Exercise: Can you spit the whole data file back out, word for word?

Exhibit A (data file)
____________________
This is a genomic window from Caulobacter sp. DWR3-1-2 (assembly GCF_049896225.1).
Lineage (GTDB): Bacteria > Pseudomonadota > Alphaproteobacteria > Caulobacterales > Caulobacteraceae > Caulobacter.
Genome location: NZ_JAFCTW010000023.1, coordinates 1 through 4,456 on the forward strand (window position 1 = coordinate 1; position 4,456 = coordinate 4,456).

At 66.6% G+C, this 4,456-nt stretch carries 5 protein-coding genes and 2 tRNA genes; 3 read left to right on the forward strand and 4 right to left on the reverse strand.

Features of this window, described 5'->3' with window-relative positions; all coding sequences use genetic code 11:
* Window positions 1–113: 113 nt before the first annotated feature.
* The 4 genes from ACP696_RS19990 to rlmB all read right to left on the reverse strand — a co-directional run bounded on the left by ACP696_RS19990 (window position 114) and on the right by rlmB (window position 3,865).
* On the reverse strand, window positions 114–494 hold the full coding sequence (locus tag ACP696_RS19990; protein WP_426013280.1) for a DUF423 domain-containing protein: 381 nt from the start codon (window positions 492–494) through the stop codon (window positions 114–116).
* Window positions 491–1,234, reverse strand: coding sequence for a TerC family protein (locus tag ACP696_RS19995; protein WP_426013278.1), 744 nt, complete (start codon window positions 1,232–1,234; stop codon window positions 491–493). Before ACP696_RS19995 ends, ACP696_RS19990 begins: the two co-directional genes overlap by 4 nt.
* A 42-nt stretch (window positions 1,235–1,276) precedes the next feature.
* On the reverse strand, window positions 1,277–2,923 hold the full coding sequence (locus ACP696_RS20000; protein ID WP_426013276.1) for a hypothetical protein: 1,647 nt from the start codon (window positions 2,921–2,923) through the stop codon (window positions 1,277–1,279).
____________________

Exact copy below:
This is a genomic window from Caulobacter sp. DWR3-1-2 (assembly GCF_049896225.1).
Lineage (GTDB): Bacteria > Pseudomonadota > Alphaproteobacteria > Caulobacterales > Caulobacteraceae > Caulobacter.
Genome location: NZ_JAFCTW010000023.1, coordinates 1 through 4,456 on the forward strand (window position 1 = coordinate 1; position 4,456 = coordinate 4,456).

At 66.6% G+C, this 4,456-nt stretch carries 5 protein-coding genes and 2 tRNA genes; 3 read left to right on the forward strand and 4 right to left on the reverse strand.

Features of this window, described 5'->3' with window-relative positions; all coding sequences use genetic code 11:
* Window positions 1–113: 113 nt before the first annotated feature.
* The 4 genes from ACP696_RS19990 to rlmB all read right to left on the reverse strand — a co-directional run bounded on the left by ACP696_RS19990 (window position 114) and on the right by rlmB (window position 3,865).
* On the reverse strand, window positions 114–494 hold the full coding sequence (locus tag ACP696_RS19990; protein WP_426013280.1) for a DUF423 domain-containing protein: 381 nt from the start codon (window positions 492–494) through the stop codon (window positions 114–116).
* Window positions 491–1,234, reverse strand: coding sequence for a TerC family protein (locus tag ACP696_RS19995; protein WP_426013278.1), 744 nt, complete (start codon window positions 1,232–1,234; stop codon window positions 491–493). Before ACP696_RS19995 ends, ACP696_RS19990 begins: the two co-directional genes overlap by 4 nt.
* A 42-nt stretch (window positions 1,235–1,276) precedes the next feature.
* On the reverse strand, window positions 1,277–2,923 hold the full coding sequence (locus ACP696_RS20000; protein ID WP_426013276.1) for a hypothetical protein: 1,647 nt from the start codon (window positions 2,921–2,923) through the stop codon (window positions 1,277–1,279).